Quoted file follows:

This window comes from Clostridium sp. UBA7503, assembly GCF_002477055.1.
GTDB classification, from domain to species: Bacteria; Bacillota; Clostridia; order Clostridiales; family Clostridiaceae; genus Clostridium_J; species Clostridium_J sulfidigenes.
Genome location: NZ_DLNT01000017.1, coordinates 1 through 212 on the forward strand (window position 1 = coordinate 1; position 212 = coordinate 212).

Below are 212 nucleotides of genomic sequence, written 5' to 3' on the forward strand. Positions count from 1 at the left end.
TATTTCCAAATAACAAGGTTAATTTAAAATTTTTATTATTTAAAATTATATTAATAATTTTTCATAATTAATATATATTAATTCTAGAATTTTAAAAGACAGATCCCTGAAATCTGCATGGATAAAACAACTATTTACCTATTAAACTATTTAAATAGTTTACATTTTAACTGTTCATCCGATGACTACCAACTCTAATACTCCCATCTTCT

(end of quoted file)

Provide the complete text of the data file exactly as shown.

This window comes from Clostridium sp. UBA7503, assembly GCF_002477055.1.
GTDB classification, from domain to species: Bacteria; Bacillota; Clostridia; order Clostridiales; family Clostridiaceae; genus Clostridium_J; species Clostridium_J sulfidigenes.
Genome location: NZ_DLNT01000017.1, coordinates 1 through 212 on the forward strand (window position 1 = coordinate 1; position 212 = coordinate 212).

Below are 212 nucleotides of genomic sequence, written 5' to 3' on the forward strand. Positions count from 1 at the left end.
TATTTCCAAATAACAAGGTTAATTTAAAATTTTTATTATTTAAAATTATATTAATAATTTTTCATAATTAATATATATTAATTCTAGAATTTTAAAAGACAGATCCCTGAAATCTGCATGGATAAAACAACTATTTACCTATTAAACTATTTAAATAGTTTACATTTTAACTGTTCATCCGATGACTACCAACTCTAATACTCCCATCTTCT